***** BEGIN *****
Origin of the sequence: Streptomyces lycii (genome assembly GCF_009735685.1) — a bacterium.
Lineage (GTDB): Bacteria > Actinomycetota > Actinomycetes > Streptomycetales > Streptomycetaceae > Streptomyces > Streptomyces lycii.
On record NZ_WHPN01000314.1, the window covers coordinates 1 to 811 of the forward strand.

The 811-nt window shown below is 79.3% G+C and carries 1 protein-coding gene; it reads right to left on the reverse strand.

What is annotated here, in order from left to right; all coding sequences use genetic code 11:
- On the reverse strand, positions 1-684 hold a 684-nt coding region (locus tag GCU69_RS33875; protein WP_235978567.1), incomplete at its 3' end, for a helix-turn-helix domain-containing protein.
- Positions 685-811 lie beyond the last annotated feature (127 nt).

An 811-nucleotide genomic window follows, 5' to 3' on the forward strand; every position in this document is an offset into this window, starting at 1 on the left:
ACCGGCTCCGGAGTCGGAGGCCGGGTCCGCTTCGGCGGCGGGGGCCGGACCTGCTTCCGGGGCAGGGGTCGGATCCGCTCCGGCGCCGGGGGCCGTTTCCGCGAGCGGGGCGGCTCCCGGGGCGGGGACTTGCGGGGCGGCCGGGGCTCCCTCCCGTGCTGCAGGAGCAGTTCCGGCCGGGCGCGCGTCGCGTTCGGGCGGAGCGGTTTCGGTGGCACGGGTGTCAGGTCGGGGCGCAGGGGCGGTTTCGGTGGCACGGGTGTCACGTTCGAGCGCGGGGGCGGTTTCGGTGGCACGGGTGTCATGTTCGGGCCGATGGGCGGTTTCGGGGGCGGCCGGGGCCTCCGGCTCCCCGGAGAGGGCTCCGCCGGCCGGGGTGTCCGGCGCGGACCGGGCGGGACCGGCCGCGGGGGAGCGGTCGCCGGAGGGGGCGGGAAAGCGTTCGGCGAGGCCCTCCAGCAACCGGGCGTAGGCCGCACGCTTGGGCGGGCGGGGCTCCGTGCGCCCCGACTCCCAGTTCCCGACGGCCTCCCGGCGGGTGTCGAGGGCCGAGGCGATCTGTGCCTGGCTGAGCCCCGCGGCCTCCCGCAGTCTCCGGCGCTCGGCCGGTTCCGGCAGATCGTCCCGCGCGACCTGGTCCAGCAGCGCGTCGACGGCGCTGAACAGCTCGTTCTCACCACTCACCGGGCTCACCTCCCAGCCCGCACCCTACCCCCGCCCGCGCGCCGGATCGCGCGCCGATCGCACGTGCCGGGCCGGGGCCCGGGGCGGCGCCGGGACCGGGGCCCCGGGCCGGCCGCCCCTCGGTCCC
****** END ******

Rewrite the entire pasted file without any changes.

Origin of the sequence: Streptomyces lycii (genome assembly GCF_009735685.1) — a bacterium.
Lineage (GTDB): Bacteria > Actinomycetota > Actinomycetes > Streptomycetales > Streptomycetaceae > Streptomyces > Streptomyces lycii.
On record NZ_WHPN01000314.1, the window covers coordinates 1 to 811 of the forward strand.

The 811-nt window shown below is 79.3% G+C and carries 1 protein-coding gene; it reads right to left on the reverse strand.

What is annotated here, in order from left to right; all coding sequences use genetic code 11:
- On the reverse strand, positions 1-684 hold a 684-nt coding region (locus tag GCU69_RS33875; protein WP_235978567.1), incomplete at its 3' end, for a helix-turn-helix domain-containing protein.
- Positions 685-811 lie beyond the last annotated feature (127 nt).

An 811-nucleotide genomic window follows, 5' to 3' on the forward strand; every position in this document is an offset into this window, starting at 1 on the left:
ACCGGCTCCGGAGTCGGAGGCCGGGTCCGCTTCGGCGGCGGGGGCCGGACCTGCTTCCGGGGCAGGGGTCGGATCCGCTCCGGCGCCGGGGGCCGTTTCCGCGAGCGGGGCGGCTCCCGGGGCGGGGACTTGCGGGGCGGCCGGGGCTCCCTCCCGTGCTGCAGGAGCAGTTCCGGCCGGGCGCGCGTCGCGTTCGGGCGGAGCGGTTTCGGTGGCACGGGTGTCAGGTCGGGGCGCAGGGGCGGTTTCGGTGGCACGGGTGTCACGTTCGAGCGCGGGGGCGGTTTCGGTGGCACGGGTGTCATGTTCGGGCCGATGGGCGGTTTCGGGGGCGGCCGGGGCCTCCGGCTCCCCGGAGAGGGCTCCGCCGGCCGGGGTGTCCGGCGCGGACCGGGCGGGACCGGCCGCGGGGGAGCGGTCGCCGGAGGGGGCGGGAAAGCGTTCGGCGAGGCCCTCCAGCAACCGGGCGTAGGCCGCACGCTTGGGCGGGCGGGGCTCCGTGCGCCCCGACTCCCAGTTCCCGACGGCCTCCCGGCGGGTGTCGAGGGCCGAGGCGATCTGTGCCTGGCTGAGCCCCGCGGCCTCCCGCAGTCTCCGGCGCTCGGCCGGTTCCGGCAGATCGTCCCGCGCGACCTGGTCCAGCAGCGCGTCGACGGCGCTGAACAGCTCGTTCTCACCACTCACCGGGCTCACCTCCCAGCCCGCACCCTACCCCCGCCCGCGCGCCGGATCGCGCGCCGATCGCACGTGCCGGGCCGGGGCCCGGGGCGGCGCCGGGACCGGGGCCCCGGGCCGGCCGCCCCTCGGTCCC